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Steve, I don't know what "protected" means.  Something is either subject to
copyright or it isn't.  Law is one thing; assumptions are something else.

Orphan labels are a very interesting topic.  But that is not really a
copyright concern, at least under federal law--virtually all the orphan
labels are for recordings way before 1972.  The state law analysis is
possible but usually messy.  Still, because it is messy (uncertain), it
serves as a deterrent that really should not be there.

Karl, as you no doubt know, many institutions have an overlay regarding
copyright law coming from a separate (and very important) copyright rule
about "fair use."  Archives and libraries are often in a position to claim
it, as an exception to otherwise valid copyright law.  Personally, I wish
they would be more aggressive about expanding it, but they generally don't
want to.  Fair use is unrelated to PD.

Best,
John


On Tue, May 23, 2017 at 3:42 PM, Karl Miller <[log in to unmask]>
wrote:

> Putting stuff up on the web...While my label is very small...I have found
> instances where our recordings were posted on YouTube. I contacted YouTube
> and had to convince them that we owned the recordings. The poster had to
> remove the recording. We have no money to initiate legal action against the
> poster.
>
> Yet, in the instance of an institution posting without copyright
> clearance...as my father the lawyer used to say, "you don't sue anyone
> unless they have the money to pay you." In my experience at an
> institution...the University of Texas at Austin...the University developed
> a policy that if you, as an employee violate copyrights in any way, the
> University will not pay your legal expenses and you as an individual will
> be held responsible. Interestingly, when I was hired by the University, I
> was given instructions to do something which I believed to be in violation
> of the copyrights. I refused and the issue ended up in the Office of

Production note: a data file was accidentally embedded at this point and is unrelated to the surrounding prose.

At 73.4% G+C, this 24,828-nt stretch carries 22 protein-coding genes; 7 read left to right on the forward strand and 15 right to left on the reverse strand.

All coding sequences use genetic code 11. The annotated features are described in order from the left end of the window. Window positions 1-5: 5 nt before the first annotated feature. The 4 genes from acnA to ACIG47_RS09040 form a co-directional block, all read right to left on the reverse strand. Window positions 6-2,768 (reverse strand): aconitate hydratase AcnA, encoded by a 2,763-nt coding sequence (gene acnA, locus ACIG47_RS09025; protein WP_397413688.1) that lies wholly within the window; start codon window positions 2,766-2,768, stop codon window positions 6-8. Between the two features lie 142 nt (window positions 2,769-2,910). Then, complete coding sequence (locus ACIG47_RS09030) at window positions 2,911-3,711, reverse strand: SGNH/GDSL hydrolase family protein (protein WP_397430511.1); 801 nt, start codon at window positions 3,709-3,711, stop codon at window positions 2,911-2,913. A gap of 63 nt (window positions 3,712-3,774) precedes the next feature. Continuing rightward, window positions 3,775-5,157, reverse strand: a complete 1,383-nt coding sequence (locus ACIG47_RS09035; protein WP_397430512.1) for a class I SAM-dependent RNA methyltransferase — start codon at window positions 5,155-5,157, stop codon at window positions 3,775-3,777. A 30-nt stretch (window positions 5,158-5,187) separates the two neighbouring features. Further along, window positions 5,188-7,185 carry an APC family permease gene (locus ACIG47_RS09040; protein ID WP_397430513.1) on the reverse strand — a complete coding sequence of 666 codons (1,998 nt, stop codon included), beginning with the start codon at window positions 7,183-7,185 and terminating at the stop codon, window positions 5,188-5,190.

> General Counsel. My unit had to stop that particular activity.
>
> As for this particular instance, you might want to contact the internet
> archive as they seem to posted materials which could be considered
> "problematic" with respect to the copyrights.
>
> Tread lightly.
>
> Karl
>
> On Tue, May 23, 2017 at 11:44 AM, Steven Smolian <[log in to unmask]>
> wrote:
>
> > As far as I know, just about everything from 1877 to the present is
> > protected in one way or another.  There are orphan labels with uncertain
> > ownership.
> >
> > In my opinion, putting commercial sound recordings on a web site has a
> > greater potential down than upside.  Other opinions may differ.
> >
> > There is a choice to be made between what you can probably get away with
> > and
> > the probable liabilities, should things turn nasty.  People do this all
> the
> > time.  People acting as employees of institutions  are putting their
> > institutions at risk.  Institutions have lawyers on staff to advise.  My
> > opinion.
> >
> > Steve Smolian
> >
> > -----Original Message-----
> > From: Association for Recorded Sound Discussion List
> > [mailto:[log in to unmask]] On Behalf Of James Roth
> > Sent: Monday, May 22, 2017 12:53 PM
> > To: [log in to unmask]
> > Subject: [ARSCLIST] Another copyright question
> >
> > Hello again
> >
> > I have an LP made by A.B.C.    (J. Naftali Records). Of singer Albert
> Ortiz
> > (The Yiddish Golden Voice of)
> > I need to know if there's any chance of copyright issues.
> >
> > Might there be a list of labels that are definitely not copyrighted
> > anymore.
> > Of course, there's are the artists that might still be alive and
> > copyrighted.
> >
> > I don't intend to make copies or sell them, just to put it on a free
> > website.
> >
> > Regards,
> > Ben
> >
>